At Prichard, we know the power of a good communications training to build capacity and facilitate knowledge sharing. We regularly design and deliver trainings for our foundation and nonprofit clients on communications topics from strategic planning to e-newsletters. Social media is a topic we love, and we recently delivered a full-day social media training to grantees our of long-time client The Robert Wood Johnson Foundation.

Whether you are developing a training program for your team or your grantees, an online webinar or an in-person workshop, these projects are chock full of potential for impact. But trainings can also be intimidating to tackle. What format would best serve participants? What content would best meet their needs? How do you encourage participants to share?

This tried-and-true instructional design process to launch a top-tier training program answers these questions and more. Follow these five simple steps to create a communications training your participants will appreciate—and remember.

Step One: Analysis

Start by analyzing your participants’ learning needs and the subject matter at hand to map out the direction of the training.

This step most importantly enables you to identify your participants and fully assess their current strengths and needs in order to optimize the training you provide. That assessment may include a brief email survey for participants or short one-on-one calls to further explore their communications goals and challenges.

It’s also important to ensure that you do any research necessary to develop expertise at this stage. If the training focuses on quickly evolving topics like social media, you may want to carve out time here to research the latest updates and need-to-knows that will inform the training.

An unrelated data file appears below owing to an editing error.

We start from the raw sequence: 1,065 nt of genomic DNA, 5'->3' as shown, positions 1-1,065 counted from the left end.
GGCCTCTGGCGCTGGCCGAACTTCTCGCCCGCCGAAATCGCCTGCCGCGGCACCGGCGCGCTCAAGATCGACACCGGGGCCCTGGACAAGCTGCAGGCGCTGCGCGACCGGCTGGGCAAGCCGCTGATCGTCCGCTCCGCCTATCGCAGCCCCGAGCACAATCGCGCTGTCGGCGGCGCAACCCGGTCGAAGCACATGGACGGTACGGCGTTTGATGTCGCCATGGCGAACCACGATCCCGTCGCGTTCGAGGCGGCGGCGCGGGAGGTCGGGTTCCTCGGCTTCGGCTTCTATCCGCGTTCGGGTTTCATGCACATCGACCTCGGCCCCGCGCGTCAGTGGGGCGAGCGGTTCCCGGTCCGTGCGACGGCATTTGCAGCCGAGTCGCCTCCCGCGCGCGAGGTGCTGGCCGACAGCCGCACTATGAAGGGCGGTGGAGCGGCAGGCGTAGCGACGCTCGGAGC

Step Two: Design

With the strengths and needs of your participants in mind and subject matter expertise in hand, this step enables you to design a training program that will make the most of the time you have with participants. You may also want to create opportunities for a group of participants to build relationships and share experiences.

Taking the time to fully think through and design your training program before you develop any content will ensure that you create a cohesive, interactive training format that leverages your participants’ strengths and meets their needs.

Step Three: Develop

Once you’ve developed your training design or format, you can move forward to develop the content and materials for the training. These may include Powerpoint presentations, informational handouts or cheat sheets, and workshop materials.

You’ll want to make sure that your content speaks to the experience, expertise and capacity of your participants. If it’s a group training, you’ll likely want to maximize opportunities for interactive comments and questions. Insert questions for participants to share how they have achieved success or develop a workshop for participants to try out your tips on a project of their own.

You may also want to rehearse your presentations and workshops in advance to make sure you and your team are polished before you hit the stage.

Step Four: Deliver

At this step, you are fully prepared and ready to deliver your new top-tier training to participants. Focus on engaging participants and communicating your content in a clear, concise manner. Make sure to speak slowly and take long pauses to allow room for questions and comments.

You may also want to offer your participants follow-up support for specific communications questions and technical assistance after the training. This support can take the form of brief phone calls one-on-one or with a group of participants, depending on the need.

Step Five: Evaluate

Even the most polished trainings should be evaluated after each delivery to inform future iterations. What went well? What could be improved? What information was helpful? And what information was old hat? This evaluation typically looks like a brief survey distributed to participants immediately after the training or via email.

Take the results of this evaluation seriously and approach responses with an open mind to optimize how the trainings you design and deliver in the future will look and feel.

How do you optimize trainings for your staff or grantees? Share in the comments below.